All U.S. steelmakers have been struggling after demand slowed in China, leaving the world with an estimated 700 million tons of steelmaking overcapacity, or eight times what the United States produced last year, American Iron and Steel Institute President and Chief Executive officer Thomas Gibson said. Shipments fell by 11.9 percent year-over-year in 2015 as imports captured a record 29 percent of the market share, leading to more than 12,000 layoffs nationwide last year.

China exported a record 112 million tons of steel last year, up 20 percent over the previous record of 94 million in 2014, Gibson said. That’s more steel than the United States made last year.

As a result of the import crisis, ArcelorMittal stock is mired around $3.50 a share. U.S. Steel’s stock price plunged in late January to $6.67 a share, the lowest it’s been in 100 years, Bradford said.

“These are cyclical companies,” he said. “When U.S. Steel stock is at $8 a share, that’s when going-out-of-business rumors go around.”

So rumors like this have gone on for some time, but like Cliffs, all hopes of full recovery for U.S. Steel and A-M hinge on profits from a recovery in iron ore prices. Many smart people say such a recovery will be a slow boil, not a raging spike.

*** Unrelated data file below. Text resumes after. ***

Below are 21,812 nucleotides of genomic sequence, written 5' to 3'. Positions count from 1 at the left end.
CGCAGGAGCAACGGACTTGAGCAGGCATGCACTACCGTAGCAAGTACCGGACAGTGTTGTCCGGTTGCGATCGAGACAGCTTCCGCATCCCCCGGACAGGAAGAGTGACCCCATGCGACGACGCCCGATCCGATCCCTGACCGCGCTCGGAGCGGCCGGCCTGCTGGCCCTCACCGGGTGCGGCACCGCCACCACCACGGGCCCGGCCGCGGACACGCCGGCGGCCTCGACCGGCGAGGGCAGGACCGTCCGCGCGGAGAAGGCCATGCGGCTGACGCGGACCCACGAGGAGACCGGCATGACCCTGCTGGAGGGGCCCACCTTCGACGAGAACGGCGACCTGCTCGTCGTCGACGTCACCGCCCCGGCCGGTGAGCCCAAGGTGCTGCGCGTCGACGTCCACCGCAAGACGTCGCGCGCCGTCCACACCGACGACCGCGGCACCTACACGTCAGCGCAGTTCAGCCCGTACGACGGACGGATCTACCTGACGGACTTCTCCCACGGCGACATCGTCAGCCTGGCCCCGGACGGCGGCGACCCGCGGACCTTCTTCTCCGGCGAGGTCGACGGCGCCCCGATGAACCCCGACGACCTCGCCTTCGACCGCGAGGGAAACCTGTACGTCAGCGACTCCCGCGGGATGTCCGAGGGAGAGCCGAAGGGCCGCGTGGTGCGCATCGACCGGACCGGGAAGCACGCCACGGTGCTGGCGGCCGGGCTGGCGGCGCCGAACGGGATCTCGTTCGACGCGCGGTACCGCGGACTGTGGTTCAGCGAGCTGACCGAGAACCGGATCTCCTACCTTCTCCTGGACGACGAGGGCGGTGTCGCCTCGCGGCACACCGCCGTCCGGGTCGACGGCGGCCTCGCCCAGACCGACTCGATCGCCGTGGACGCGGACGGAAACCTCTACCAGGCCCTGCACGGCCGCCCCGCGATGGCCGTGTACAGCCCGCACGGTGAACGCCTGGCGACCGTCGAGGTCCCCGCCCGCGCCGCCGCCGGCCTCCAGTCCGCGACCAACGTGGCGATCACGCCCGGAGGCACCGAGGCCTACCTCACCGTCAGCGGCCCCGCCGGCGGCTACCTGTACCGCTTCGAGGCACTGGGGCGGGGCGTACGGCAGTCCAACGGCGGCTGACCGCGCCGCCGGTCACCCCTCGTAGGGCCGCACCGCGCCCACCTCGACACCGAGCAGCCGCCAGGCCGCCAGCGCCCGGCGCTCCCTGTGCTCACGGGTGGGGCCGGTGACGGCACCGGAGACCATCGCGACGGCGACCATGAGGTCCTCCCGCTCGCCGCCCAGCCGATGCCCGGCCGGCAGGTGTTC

To some degree, we can look at the coal mining industry for some clues about how this plays out over time. Coal has been struggling longer than iron. One of the biggest remaining coal mining companies, Peabody Incorporated (made famous by one of my favorite John Prine songs), has $1.47 billion in debt from a scheme in which it “self-bonded” to continue putting money into operations. Now that this option is no longer available, the company is staring down decades worth of debt with a fundamentally hobbled business model.

This is all to say, the supply and demand of iron ore and steel prices are important issues to follow, but so is the debt and financial health of the companies that sign the paychecks for workers here on the Iron Range.

We’ve been around long enough to know that the ore is in the ground. The workers live nearby. We know how to extract the ores. But the companies, and especially their source of funding, changes all the time. As we listen to executives talk about the prospects for their companies, we should be aware that they are speaking with the desperation of a broke person running out of options.

Maybe they’ll get a good break. Maybe not. But we can’t rely on this situation beyond reason.


  1. The one inescapable problem with Range iron ore is that the Range is the most costly producer of raw material for steelmaking in the world. Available ores are low grade and require extensive post processing, and for many modern furnaces require even more post processing from the traditional taconite product. This means that ore can be produced and delivered from Australia, Brazil, and elsewhere for substantially less than from the Range. This is not dumping — selling at artificially low prices — this is the real cost of the product for the producers.

    In this setting, when steel prices and demand collapse, as they have in the last four years, it is financially senseless for companies to keep mines on the Range operating rather than sourcing ore from lower cost producers, and they close them.